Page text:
Representatives of parties to the proceeding may request disclosure of proprietary information under administrative protective order no later than 10 days after the representative's client or employer becomes a party to the proceeding, but in no event later than the date the case briefs, under 19 CFR 351.309(c)(ii), are due. See 19 CFR 351.305(b)(3). The Department will publish the final results of this administrative review, including the results of its analysis of arguments made in any case or rebuttal briefs.

This administrative review is issued and published in accordance with section 751(a)(1), 777(i)(1) of the Act and 19 CFR 351.221(b)(4).

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Dated: November 1, 2007.

David M. Spooner,

Assistant Secretary for Import Administration.

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Footnotes

1.  BMB was previously named Borusan Birlesik Boru Fabrikalari San ve Tic. (“BBBF”). The company's name was changed to BMB on December 13, 2004. See Final Results of Countervailing Duty Administrative Review: Certain Welded Carbon Steel Standard Pipe from Turkey, 71 FR 43111 (July 31, 2006) (“2004 Pipe Final”), and accompanying Issues and Decision Memorandum at “Company Information” (“2004 Pipe Memorandum”).

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2.  Borusan Holding A.S. is owned by the family of Asim Kocabiyik, the company's founder.

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3.  See GOT's Questionnaire Response, at 19 (July 5, 2007).

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4.  In each issue, The Economist reports short-term interest data on a percentage per annum basis for select countries.

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5.  The short-term YTL interest rates sourced from The Economist do not include commissions or fees paid to commercial banks, i.e., they are nominal rates. See Carbon and Certain Alloy Steel Wire Rod from Turkey; Final Negative Countervailing Duty Determination, 67 FR 55815 (August 30, 2002) (“Wire Rod”), and accompanying Issues and Decision Memorandum, at “Benchmark Interest Rates” (“Wire Rod Memorandum”).

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6.  These actions include construction, repair, installation, and transportation activities that occur abroad.

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7.  To promote exports and diversity in products exported, the GOT encouraged small and medium scale enterprises to form SFTC, which comprise five to ten companies that operate together in a similar sector.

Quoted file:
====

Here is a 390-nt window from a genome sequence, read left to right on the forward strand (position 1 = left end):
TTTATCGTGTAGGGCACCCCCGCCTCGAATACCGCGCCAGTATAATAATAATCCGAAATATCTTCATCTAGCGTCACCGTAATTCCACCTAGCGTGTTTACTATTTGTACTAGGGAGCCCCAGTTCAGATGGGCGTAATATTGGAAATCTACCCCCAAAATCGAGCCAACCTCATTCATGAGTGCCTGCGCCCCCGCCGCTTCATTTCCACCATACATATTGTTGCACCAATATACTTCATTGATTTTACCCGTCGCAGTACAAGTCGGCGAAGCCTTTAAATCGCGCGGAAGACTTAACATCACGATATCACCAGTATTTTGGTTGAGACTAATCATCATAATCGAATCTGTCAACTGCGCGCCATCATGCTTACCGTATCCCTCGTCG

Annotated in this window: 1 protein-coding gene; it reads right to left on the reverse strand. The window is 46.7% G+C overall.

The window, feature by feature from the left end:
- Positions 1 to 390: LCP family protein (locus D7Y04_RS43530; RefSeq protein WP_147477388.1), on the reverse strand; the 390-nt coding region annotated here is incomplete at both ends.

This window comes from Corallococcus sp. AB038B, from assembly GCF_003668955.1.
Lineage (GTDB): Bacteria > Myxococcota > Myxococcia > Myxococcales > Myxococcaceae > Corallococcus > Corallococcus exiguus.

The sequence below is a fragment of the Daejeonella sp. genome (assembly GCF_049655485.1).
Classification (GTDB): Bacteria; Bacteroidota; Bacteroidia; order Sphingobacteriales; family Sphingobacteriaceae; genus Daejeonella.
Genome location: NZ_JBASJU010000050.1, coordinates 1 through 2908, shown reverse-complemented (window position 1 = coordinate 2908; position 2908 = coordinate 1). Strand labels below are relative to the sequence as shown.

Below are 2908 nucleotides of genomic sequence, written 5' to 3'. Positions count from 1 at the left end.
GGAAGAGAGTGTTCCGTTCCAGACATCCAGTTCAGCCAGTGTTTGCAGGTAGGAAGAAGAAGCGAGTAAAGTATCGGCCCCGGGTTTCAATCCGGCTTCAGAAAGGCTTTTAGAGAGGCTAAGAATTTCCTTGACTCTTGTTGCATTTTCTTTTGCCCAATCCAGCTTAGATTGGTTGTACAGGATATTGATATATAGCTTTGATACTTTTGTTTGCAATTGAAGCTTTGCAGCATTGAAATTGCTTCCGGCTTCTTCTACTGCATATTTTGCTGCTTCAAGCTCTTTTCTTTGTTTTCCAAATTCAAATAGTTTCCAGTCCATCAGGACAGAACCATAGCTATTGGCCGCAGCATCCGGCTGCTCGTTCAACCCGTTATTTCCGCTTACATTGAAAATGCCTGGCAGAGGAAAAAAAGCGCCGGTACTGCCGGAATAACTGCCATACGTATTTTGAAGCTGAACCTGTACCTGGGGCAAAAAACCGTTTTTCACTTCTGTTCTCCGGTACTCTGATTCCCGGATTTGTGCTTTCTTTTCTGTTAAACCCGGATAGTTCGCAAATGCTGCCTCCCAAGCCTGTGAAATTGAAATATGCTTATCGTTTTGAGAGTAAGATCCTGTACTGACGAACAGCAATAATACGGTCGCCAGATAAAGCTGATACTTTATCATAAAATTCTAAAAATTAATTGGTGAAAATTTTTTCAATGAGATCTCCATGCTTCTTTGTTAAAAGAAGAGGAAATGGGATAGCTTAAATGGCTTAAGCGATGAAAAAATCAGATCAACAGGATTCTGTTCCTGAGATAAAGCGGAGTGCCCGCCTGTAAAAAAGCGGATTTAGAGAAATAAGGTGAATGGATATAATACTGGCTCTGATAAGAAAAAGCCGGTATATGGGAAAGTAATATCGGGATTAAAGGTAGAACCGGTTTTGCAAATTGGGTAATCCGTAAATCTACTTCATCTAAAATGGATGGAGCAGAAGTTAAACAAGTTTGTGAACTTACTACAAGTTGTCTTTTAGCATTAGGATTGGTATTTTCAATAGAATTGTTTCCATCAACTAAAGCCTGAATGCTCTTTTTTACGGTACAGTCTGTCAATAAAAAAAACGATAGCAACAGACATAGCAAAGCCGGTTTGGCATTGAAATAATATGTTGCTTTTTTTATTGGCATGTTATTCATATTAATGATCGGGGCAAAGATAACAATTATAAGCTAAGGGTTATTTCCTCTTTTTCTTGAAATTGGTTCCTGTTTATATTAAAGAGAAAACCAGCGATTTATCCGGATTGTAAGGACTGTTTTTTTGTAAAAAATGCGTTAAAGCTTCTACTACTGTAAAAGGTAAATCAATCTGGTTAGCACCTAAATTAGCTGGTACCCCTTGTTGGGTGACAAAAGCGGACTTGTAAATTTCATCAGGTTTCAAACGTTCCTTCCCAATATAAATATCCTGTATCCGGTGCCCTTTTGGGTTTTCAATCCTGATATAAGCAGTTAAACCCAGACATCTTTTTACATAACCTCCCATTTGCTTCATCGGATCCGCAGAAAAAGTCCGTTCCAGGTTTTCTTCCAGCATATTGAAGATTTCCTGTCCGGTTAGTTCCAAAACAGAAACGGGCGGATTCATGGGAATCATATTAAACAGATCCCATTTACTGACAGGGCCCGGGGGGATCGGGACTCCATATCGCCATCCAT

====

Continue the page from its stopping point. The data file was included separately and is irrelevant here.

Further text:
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8.  See “Benchmark Interest Rates,” supra (discussing the benchmark rates used in these preliminary results).

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9.  See “Benchmark Interest Rates,”supra (discussing the benchmark rates used in these preliminary results).

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10.  During the POR, the IPC was implemented under Resolution No. 2005/8391. A copy of this resolution was submitted by the GOT in its July 5, 2007, Questionnaire Response as Exhibit 23.

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11.  For more information on D-3 certificates, see GOT's Questionnaire Response, at 38-40 (July 5, 2007); 2004 Pipe Memorandum, at “Inward Processing Certificate Exemption,” and Memorandum to Melissa Skinner, Director, AD/CVD Operations, Office 3, from Team regarding Verification of the Questionnaire Responses submitted by the Government of the Republic of Turkey, at 9-12 (March 31, 2006) (the public version of the verification report is available on the public file in the Department's Central Records Unit, room B-099).

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12.  For more information on how waste/usage rates are set by the GOT, see 2004 Pipe Memorandum, at “Inward Processing Certificate Exemption”; and GOT's Questionnaire Response, at Exhibit 5, pages 10-11 (July 14, 2006).

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13.  Although we found this program to be terminated in Wire Rod, residual payments for puchases made prior to the program's termination were permitted. See Wire Rod Memorandum, at “VAT Support Program.”

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[FR Doc. E7-21874 Filed 11-6-07; 8:45 am]